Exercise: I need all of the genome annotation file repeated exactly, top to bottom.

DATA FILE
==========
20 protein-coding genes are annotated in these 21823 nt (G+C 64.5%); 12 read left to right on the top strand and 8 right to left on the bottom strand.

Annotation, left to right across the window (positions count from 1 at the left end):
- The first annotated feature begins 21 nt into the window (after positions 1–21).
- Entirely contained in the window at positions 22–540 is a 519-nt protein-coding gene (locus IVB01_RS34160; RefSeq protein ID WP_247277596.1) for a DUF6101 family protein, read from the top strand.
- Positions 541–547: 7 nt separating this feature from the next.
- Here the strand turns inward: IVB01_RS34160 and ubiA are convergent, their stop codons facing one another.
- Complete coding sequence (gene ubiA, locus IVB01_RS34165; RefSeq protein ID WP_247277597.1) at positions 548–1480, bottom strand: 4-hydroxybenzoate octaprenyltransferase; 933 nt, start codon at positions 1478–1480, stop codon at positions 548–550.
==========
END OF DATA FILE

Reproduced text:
20 protein-coding genes are annotated in these 21823 nt (G+C 64.5%); 12 read left to right on the top strand and 8 right to left on the bottom strand.

Annotation, left to right across the window (positions count from 1 at the left end):
- The first annotated feature begins 21 nt into the window (after positions 1–21).
- Entirely contained in the window at positions 22–540 is a 519-nt protein-coding gene (locus IVB01_RS34160; RefSeq protein ID WP_247277596.1) for a DUF6101 family protein, read from the top strand.
- Positions 541–547: 7 nt separating this feature from the next.
- Here the strand turns inward: IVB01_RS34160 and ubiA are convergent, their stop codons facing one another.
- Complete coding sequence (gene ubiA, locus IVB01_RS34165; RefSeq protein ID WP_247277597.1) at positions 548–1480, bottom strand: 4-hydroxybenzoate octaprenyltransferase; 933 nt, start codon at positions 1478–1480, stop codon at positions 548–550.